Which brings us to the second issue.

2. No, Aquino has not established domicile of choice in the district he was running in.
The SC agreed with the Comelec’s contention that Aquino should prove that he established a domicile of choice and not just residence.
The Constitution requires a person running for a post in the HR one year of residency prior to the elections in the district in which he seeks election to .
Aquino’s certificate of candidacy in a previous (May 11, 1992) election indicates that he was a resident and a registered voter of San Jose, Concepcion, Tarlac for more than 52 years prior to that election. His birth certificate indicated that Conception as his birthplace and his COC also showed him to be a registered voter of the same district. Thus his domicile of origin (obviously, choice as well) up to the filing of his COC was in Conception, Tarlac.
Aquino’s connection to the new Second District of Makati City is an alleged lease agreement of a condominium unit in the area. The intention not to establish a permanent home in Makati City is evident in his leasing a condominium unit instead of buying one. The short length of time he claims to be a resident of Makati (and the fact of his stated domicile in Tarlac and his claims of other residences in Metro Manila) indicate that his sole purpose in transferring his physical residence is not to acquire a new, residence or domicile but only to qualify as a candidate for Representative of the Second District of Makati City.
Aquino’s assertion that he has transferred his domicile from Tarlac to Makati is a bare assertion which is hardly supported by the facts in the case at bench. To successfully effect a change of domicile, petitioner must prove an actual removal or an actual change of domicile, a bona fide intention of abandoning the former place of residence and establishing a new one and definite acts which correspond with the purpose.
Aquino was thus rightfully disqualified by the Commission on Elections due to his lack of one year residence in the district.
Instant petition dismissed. Order restraining respondent Comelec from proclaiming the candidate garnering the next highest number of votes in the congressional elections of Second district of Makati City made permanent.
I. Aquino’s petition of certiorari contents were:
A. The Comelec’s lack of jurisdiction to determine the disqualification issue involving congressional candidates after the May 8, 1995 elections, such determination reserved with the house of representatives electional tribunal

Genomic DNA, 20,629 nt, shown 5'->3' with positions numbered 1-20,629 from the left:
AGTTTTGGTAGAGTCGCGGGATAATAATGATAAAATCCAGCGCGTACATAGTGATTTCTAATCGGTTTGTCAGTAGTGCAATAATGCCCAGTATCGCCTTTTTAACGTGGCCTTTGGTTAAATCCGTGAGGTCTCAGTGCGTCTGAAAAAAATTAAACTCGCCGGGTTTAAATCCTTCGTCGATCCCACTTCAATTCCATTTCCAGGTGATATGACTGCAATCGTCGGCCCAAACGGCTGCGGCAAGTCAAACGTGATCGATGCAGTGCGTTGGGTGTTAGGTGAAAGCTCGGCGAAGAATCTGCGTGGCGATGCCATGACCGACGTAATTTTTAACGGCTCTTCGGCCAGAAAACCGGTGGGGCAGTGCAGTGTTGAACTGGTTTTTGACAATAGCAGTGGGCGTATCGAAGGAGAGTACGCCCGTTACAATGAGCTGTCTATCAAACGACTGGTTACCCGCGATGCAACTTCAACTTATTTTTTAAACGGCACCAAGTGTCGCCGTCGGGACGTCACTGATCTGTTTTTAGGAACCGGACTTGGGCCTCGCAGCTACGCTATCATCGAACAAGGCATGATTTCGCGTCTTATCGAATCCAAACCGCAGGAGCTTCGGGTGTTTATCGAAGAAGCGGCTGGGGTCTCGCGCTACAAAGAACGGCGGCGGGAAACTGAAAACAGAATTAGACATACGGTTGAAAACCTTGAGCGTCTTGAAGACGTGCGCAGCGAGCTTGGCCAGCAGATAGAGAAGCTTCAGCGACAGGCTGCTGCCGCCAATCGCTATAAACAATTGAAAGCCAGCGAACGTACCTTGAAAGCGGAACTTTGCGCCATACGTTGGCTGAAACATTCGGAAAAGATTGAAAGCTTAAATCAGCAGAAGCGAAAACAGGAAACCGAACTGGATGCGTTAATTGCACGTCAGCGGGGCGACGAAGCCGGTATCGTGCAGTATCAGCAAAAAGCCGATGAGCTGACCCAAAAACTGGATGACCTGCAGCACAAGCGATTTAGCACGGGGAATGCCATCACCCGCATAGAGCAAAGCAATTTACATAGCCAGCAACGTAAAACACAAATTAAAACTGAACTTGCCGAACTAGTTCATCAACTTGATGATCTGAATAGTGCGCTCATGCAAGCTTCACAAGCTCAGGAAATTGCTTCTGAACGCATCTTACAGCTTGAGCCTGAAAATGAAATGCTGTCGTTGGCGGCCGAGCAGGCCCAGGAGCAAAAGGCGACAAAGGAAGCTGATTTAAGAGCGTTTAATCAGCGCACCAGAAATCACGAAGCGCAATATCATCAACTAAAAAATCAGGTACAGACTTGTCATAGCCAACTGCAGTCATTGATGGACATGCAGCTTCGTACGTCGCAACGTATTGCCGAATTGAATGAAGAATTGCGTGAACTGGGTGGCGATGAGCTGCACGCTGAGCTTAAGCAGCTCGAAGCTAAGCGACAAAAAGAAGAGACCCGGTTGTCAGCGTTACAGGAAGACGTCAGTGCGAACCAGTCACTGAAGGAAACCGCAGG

B. Even if the Comelec has jurisdiction, the jurisdiction ceased in the instant case after the elections and the remedy to the adverse parties lies in another forum which is the HR Electoral Tribunal consistent with Section 17, Article VI of the 1987 Constitution.
C. The COMELEC committed grave abuse of discretion when it proceeded to promulagate its questioned decision despite its own recognition that a threshold issue of jurisdiction has to be judiciously reviewed again, assuming arguendo that the Comelec has jurisdiction
D. The Comelec’s finding of non-compliance with the residency requirement of one year against the petitioner is contrary to evidence and to applicable laws and jurisprudence.
E. The Comelec erred in failing to appreciate the legal impossibility of enforcing the one year residency requirement of Congressional candidates in newly created political districts which were only existing for less than a year at the time of the election and barely four months in the case of petitioner’s district in Makati.
F. The Comelec committed serious error amounting to lack of jurisdiction when it ordered the board of canvassers to determine and proclaim the winner out of the remaining qualified candidates after the erroneous disqualification of the petitioner in disregard of the doctrine that a second place candidate or a person who was repudiated by the electorate is a loser and cannot be proclaimed as substitute winner.
II. Modern day carpetbaggers can’t be allowed to take advantage of the creation of new political districts by suddenly transplanting themselves in such new districts, prejudicing their genuine residents in the process of taking advantage of existing conditions in these areas.
III. according to COMELEC: The lease agreement was executed mainly to support the one year residence requirement as a qualification for a candidate of the HR, by establishing a commencement date of his residence. If a oerfectly valid lease agreement cannot, by itself establish a domicile of choice, this particular lease agreement cannot be better.